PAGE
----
After relying on alcohol for an extended period, the body begins to crave it, and your husband might find that he no longer feels “normal” without it. This is what causes both the psychological and physical symptoms of alcohol withdrawal, including:

  • Nausea and vomiting
  • Headaches
  • Lethargy
  • Irritability, anxiety and depression
  • Shakiness and excessive sweating
  • Loss of appetite

While he might feel worse shortly after he stops drinking, it is only temporary, and cutting back on his alcohol consumption is necessary to avoid long-term health problems.

Your husband might experience more serious withdrawal symptoms if his addiction has been severe and ongoing for many years.

These are referred to as delirium tremens, or DT, and if your husband begins to display any of the following symptoms, you should seek medical help:

  • Fever
  • Seizures
  • Confusion and disorientation
  • Hallucinations

A lot of people struggle to cope with alcohol withdrawal, and it can be difficult to watch a loved one go through it.

For many people, the best way to ensure that the withdrawal stage goes as safely and smoothly as possible is to undergo a monitored detox in a rehab centre.

There is still some unfair stigma surrounding rehab, with a misconception that it is only for “extreme” cases.

In reality, rehabilitation centres are open to anyone who has concerns about their substance use, and just needs some help to get it under control.

Rehab is especially helpful in the early stages of recovery, when the withdrawal symptoms begin and make it tempting to give up.

Supporting Loved Ones with Alcohol Addiction

It can be difficult for someone with an addiction to recognise the symptoms in themselves, which is why it is important for others to look out for the signs. If your husband is displaying the symptoms of alcohol addiction, broach the subject sensitively.

Those who are considered to be ‘high-functioning’ alcoholics may not see a problem with their drinking if it is not interfering with their lives.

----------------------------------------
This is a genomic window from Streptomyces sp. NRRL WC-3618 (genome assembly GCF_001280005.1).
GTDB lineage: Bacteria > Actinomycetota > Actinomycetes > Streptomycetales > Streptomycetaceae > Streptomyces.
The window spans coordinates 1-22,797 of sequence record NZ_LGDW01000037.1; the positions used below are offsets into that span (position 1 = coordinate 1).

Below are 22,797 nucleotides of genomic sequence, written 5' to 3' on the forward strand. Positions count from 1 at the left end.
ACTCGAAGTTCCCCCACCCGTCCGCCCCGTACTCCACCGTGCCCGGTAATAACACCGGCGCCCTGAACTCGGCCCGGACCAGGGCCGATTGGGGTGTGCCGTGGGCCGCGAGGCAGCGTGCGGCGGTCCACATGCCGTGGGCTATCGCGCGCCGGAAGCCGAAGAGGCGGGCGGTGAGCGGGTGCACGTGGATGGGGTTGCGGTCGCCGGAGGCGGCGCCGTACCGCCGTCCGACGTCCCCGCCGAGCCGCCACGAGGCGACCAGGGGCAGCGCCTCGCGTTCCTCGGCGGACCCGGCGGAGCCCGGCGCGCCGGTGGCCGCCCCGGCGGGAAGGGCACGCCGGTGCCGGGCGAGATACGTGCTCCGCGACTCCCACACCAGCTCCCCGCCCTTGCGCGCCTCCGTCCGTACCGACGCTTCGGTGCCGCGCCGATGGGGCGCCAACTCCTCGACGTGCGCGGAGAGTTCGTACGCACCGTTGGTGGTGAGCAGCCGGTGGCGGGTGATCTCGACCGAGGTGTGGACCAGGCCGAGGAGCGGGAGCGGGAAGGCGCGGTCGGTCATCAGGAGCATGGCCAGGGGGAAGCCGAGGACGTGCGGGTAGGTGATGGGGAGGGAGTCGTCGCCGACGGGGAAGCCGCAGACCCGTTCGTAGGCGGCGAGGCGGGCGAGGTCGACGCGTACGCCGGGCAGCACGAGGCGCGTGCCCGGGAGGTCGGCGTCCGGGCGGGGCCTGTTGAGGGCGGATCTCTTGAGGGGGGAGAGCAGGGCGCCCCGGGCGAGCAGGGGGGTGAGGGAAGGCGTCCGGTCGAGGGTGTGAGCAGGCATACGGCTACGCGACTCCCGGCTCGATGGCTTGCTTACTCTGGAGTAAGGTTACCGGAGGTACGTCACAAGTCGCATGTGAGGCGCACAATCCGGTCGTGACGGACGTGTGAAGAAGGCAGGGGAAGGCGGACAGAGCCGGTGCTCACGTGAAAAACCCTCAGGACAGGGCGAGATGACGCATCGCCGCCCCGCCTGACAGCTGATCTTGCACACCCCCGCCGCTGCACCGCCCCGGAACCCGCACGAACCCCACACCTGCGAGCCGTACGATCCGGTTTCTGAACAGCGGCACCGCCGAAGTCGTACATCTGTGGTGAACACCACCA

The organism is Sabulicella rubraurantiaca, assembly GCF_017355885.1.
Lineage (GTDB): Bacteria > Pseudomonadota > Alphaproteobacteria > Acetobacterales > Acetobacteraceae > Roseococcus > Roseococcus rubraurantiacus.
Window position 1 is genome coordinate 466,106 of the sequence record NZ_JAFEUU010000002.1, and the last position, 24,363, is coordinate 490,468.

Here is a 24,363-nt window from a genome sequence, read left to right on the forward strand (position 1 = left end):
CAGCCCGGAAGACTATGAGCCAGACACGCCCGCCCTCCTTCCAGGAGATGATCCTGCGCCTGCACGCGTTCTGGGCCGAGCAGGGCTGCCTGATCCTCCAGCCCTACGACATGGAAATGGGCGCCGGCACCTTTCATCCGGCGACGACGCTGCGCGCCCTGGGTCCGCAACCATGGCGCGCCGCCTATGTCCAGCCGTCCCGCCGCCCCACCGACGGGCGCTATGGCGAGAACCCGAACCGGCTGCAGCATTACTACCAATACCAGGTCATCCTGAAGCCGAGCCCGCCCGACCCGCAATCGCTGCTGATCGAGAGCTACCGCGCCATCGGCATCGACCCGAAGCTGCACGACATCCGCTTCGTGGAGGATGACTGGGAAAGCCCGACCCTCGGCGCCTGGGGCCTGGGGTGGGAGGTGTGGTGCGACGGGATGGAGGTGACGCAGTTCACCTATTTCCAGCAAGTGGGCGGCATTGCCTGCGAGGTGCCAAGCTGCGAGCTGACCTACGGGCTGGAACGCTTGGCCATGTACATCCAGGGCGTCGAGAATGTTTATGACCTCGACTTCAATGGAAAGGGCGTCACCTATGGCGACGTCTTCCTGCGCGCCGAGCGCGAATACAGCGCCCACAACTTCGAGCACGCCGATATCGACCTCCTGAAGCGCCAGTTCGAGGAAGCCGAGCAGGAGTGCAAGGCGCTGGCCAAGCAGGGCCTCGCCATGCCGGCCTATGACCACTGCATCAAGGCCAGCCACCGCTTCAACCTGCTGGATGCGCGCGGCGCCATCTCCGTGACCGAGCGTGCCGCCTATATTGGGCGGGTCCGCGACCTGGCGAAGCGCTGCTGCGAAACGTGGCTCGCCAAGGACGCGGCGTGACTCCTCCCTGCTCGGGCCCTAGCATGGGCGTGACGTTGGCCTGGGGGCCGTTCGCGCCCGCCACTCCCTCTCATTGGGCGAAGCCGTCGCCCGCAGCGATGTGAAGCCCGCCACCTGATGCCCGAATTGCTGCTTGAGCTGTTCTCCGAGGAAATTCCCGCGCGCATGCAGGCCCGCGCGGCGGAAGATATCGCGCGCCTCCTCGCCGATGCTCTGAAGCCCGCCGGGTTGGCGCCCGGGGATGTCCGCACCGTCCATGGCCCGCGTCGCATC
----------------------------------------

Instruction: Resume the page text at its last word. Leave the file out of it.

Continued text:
In this case, your husband might be reluctant to talk about it or make any changes, and may even become uncharacteristically angry when the subject comes up.

It is important that you are not put off from trying to help him, and that you seek additional support if you are finding it difficult to speak openly with him about his addiction.

Alcohol dependence can take a massive toll on personal relationships, and often requires the family members of the alcoholic to take on additional responsibilities.

Help is available so that you don’t have to suffer in silence. Your GP will have information on local support centres, and there are several online resources 4 available that you can access 24/7.

References

1: https://digital.nhs.uk/data-and-information/publications/statistical/statistics-on-alcohol/2020

2: https://assets.publishing.service.gov.uk/government/uploads/system/uploads/attachment_data/file/489795/summary.pdf

3: https://assets.publishing.service.gov.uk/government/uploads/system/uploads/attachment_data/file/545937/UK_CMOs__report.pdf

4: https://www.nhs.uk/live-well/healthy-body/advice-for-the-families-of-drug-users/

 

boris

Boris is our editor-in-chief at Rehab 4 Addiction. Boris is an addiction expert with more than 20 years in the field.  His expertise covers a broad of topics relating to addiction, rehab and recovery. Boris is an addiction therapist and assists in the alcohol detox and rehab process. Boris has been featured on a variety of websites, including the BBC, Verywell Mind and Healthline.